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Bastardi: 'Big Cat' Spanier, a Rec Hall Regular, 'Doesn't Sit Around'

on September 20, 2011 6:17 AM

I decided to mosey on up to one of Russ Rose's practices last week to see what was going on. I have talked about Russ here a couple of times, referring to him as "The Great Uncut." In other words, Russ has the look of guys I love to train -- wide cheekbones and big calves low to the ground -- so I am always trying to get under his skin about his getting in shape, to see what he really looks like.

It's done half in jest. Russ, the Penn State women's volleyball coach, is comfortable in his own skin, but knows it gets under my skin when he starts hammering me about my Tweety Bird calves. If I had Russ' calves, I never would have lost a competition; then again, I probably wouldn't train as hard, either, to make up for it.

Anyway, I went up there because I see the women's volleyball team in the weight room all the time and they work hard. So with all the wrestling hierarchy out of town at the world championship, I decided to go bother Russ.

While I was standing next to him, a voice from behind was directed at me: "Giving advice about volleyball now, too?"

Given my usual combative posture, I was wondering: OK -- who is the wise guy who is interrupting my important mission of bothering Russ Rose?

It was Dr. Graham Spanier.

Dr. Spanier had just come in from an NCAA meeting in Indianapolis and came over to watch practice and probably get in a racquetball match with Dr. Dave Yukelson (aka "Yuke"), who helps pump the kids up with sports psychology.

Obviously, I did not give the kind of response I would give if it had been a regular wise guy, but I didn't tell him, either, that the topic of conversation was Russ' lending me his calves for some bodybuilding shows. He is president of Penn State, after all, and could get the wrong impression.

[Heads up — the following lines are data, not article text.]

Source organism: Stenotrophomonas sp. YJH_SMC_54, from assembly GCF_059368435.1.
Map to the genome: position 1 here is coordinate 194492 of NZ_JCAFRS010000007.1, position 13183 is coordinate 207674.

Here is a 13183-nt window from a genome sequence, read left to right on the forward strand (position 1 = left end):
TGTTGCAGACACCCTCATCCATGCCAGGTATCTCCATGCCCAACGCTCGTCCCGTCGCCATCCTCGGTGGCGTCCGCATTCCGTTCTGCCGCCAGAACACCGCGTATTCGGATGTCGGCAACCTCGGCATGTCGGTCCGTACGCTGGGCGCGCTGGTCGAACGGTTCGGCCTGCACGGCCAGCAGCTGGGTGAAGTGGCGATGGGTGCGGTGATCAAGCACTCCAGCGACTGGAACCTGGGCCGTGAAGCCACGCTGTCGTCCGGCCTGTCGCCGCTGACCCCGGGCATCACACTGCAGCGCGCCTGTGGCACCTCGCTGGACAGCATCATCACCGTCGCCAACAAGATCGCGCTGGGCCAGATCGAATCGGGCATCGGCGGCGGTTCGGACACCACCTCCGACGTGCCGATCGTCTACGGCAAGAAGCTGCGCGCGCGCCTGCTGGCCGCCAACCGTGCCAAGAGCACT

But later it hit me: I see Dr. Spanier a lot. I had never seen a university president before he got here. But I see him around Rec Hall plenty. I have seen him at wrestling practice.

He comes into the office every now and then. He might even wonder why the heck he sees me so much over at wrestling, given my name isn't exactly etched into PSU wrestling lore. But as I added all this up, I came to a conclusion.

This guy sees and cares about athletics as a part of the university and the educational process. He also just doesn't sit around; he does go over and play racquetball, a sport I never could master. (When I was on the team, Andy Matter could kill everyone on the mat and on the court, so I would just go over and turn the game into one where we would make baseball catches against the wall.)

But this university president is totally different from anything I ever knew about them. (Sorry if I am guilty of profiling university presidents.) After all, I have been hanging around Rec Hall since 1973, and never saw a university president until Graham Spanier showed up; that says that this is a huge deviation from the accepted norm. And I think that is a good thing.

Now, I hope I am not getting him in trouble -- because if he is not showing up in other places, with the way the world works today, people can get the wrong impression, like "How come he isn't paying attention to us?"

He probably shows up to play "Yuke" at racquetball, and since "Yuke" calls him "Big Cat," I imagine the president must win plenty of times. But it's still refreshing to see that, perhaps because of the novelty of the whole thing, or perhaps because I had never seen a university president wandering around an athletic team's practice in Rec Hall in all the years I've been here.

But one of these mornings, when Casey Cunningham and I are lifting, if I see Russ and Dr. Spanier show up in the weight room ready to pump iron, then that is going to really flip me out.

For now, though, seeing the university president roaming Rec Hall with no major sporting event, no big crowd, etc. -- well, that says he does care about the role of athletics in education.

And for those of us who believe athletics is a way to teach to reach to a higher level, then that has to say something to us.

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